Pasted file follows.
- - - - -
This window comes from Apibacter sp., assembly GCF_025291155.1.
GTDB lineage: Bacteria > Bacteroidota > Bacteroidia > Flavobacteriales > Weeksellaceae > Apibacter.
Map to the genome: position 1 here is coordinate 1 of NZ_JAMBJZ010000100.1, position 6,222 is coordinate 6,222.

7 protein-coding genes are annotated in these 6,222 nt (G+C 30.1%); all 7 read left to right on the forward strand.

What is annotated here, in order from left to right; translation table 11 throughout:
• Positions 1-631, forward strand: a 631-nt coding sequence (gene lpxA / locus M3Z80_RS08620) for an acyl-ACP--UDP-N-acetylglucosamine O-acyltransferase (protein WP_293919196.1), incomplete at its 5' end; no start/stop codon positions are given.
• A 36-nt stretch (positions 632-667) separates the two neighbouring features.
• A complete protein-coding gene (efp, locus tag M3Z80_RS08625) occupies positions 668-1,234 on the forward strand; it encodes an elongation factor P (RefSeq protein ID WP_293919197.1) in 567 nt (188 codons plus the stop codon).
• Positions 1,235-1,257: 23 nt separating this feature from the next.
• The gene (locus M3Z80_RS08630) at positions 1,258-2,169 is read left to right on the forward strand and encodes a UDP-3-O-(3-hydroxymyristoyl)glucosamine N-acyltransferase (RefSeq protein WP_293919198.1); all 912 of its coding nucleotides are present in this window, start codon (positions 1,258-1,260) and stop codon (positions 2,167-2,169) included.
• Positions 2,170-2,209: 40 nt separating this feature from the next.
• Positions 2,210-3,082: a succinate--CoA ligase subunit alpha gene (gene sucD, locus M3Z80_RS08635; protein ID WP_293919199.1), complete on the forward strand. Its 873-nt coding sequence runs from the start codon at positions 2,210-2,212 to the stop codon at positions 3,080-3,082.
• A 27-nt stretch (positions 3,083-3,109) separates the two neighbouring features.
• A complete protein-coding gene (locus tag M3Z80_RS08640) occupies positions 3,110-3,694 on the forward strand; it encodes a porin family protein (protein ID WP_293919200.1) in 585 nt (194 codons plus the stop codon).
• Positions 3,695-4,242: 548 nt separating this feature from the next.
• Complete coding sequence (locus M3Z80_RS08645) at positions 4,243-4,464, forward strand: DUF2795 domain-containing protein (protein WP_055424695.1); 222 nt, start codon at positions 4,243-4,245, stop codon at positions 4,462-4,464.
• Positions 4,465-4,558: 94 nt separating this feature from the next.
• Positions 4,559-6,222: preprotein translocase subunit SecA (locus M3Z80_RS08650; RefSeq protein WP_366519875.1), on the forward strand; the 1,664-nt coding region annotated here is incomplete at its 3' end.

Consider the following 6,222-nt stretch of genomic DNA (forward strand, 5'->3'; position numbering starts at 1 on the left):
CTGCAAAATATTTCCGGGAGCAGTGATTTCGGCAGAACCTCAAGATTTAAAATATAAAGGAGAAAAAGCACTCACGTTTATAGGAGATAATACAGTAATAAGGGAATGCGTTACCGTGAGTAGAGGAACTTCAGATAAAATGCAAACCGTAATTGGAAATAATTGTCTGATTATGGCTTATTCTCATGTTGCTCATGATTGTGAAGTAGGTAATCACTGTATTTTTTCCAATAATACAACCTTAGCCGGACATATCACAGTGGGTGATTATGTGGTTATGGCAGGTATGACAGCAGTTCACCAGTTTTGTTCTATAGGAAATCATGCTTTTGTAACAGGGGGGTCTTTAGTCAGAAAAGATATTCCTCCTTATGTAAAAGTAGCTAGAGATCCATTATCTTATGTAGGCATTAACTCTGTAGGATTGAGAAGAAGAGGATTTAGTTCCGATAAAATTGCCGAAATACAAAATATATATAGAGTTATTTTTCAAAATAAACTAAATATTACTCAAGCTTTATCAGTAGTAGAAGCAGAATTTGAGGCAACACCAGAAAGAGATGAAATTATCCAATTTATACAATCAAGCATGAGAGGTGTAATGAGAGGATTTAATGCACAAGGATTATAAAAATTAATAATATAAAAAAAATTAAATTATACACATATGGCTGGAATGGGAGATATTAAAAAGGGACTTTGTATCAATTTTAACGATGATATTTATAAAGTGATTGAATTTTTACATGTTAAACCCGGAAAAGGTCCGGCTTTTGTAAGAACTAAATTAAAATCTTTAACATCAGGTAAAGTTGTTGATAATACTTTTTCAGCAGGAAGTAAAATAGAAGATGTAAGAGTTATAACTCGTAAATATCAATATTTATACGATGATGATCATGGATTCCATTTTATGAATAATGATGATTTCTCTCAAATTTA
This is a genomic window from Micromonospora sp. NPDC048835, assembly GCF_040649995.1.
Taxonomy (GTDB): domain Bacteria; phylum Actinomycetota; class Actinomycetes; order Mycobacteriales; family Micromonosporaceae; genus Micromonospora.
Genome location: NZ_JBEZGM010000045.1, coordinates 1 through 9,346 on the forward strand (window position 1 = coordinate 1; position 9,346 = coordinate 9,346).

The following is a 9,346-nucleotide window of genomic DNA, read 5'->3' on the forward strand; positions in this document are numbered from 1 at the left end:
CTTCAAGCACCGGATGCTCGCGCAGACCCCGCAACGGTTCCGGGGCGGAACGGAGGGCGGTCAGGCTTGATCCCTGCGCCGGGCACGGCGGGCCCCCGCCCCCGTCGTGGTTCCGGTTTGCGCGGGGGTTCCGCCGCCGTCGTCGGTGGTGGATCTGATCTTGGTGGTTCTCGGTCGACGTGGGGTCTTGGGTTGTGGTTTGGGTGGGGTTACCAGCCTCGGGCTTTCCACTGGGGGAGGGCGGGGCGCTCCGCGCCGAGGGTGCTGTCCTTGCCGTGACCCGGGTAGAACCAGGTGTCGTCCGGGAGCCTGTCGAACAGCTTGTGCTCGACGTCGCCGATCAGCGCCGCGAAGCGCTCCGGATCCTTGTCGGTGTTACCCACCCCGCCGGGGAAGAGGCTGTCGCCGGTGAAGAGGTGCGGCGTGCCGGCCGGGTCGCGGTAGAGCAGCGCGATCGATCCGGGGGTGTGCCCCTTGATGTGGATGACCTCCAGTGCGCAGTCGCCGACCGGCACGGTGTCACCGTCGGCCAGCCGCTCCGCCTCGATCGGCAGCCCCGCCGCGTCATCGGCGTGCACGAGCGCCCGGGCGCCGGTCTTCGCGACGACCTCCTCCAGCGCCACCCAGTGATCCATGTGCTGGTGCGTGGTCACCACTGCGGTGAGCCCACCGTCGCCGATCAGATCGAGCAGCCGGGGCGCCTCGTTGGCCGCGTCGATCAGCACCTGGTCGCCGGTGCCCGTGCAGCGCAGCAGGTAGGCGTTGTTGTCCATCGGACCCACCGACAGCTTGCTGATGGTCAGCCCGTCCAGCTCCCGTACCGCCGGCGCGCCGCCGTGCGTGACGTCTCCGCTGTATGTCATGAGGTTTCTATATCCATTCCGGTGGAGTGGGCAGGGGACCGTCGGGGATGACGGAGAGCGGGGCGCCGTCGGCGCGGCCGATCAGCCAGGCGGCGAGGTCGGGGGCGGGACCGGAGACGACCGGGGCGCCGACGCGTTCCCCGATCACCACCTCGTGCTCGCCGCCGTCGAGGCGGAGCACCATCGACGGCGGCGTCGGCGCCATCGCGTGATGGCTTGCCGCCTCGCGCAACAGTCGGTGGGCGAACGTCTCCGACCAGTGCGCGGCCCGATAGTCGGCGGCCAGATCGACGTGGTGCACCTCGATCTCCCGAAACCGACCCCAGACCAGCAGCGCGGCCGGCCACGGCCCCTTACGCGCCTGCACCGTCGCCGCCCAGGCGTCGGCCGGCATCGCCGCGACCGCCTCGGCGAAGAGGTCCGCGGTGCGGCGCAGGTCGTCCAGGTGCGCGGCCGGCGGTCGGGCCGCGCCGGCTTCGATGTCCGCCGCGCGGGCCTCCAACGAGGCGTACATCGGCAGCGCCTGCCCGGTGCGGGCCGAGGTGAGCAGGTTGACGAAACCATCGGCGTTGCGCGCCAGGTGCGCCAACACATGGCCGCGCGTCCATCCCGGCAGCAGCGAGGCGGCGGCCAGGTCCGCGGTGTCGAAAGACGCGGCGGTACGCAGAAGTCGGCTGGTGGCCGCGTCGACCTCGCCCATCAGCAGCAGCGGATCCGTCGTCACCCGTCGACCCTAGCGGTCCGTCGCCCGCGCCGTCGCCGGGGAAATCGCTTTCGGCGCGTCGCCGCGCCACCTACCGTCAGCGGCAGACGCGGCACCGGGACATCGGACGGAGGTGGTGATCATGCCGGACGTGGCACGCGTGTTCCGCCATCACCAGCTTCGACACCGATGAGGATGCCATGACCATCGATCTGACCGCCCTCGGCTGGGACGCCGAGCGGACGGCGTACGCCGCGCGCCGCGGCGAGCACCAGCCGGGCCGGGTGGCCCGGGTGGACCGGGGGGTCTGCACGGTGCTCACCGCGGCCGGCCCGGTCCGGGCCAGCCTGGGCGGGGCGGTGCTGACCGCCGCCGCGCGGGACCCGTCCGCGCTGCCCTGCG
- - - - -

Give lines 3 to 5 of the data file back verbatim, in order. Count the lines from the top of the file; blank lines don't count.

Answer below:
Map to the genome: position 1 here is coordinate 1 of NZ_JAMBJZ010000100.1, position 6,222 is coordinate 6,222.

7 protein-coding genes are annotated in these 6,222 nt (G+C 30.1%); all 7 read left to right on the forward strand.

What is annotated here, in order from left to right; translation table 11 throughout: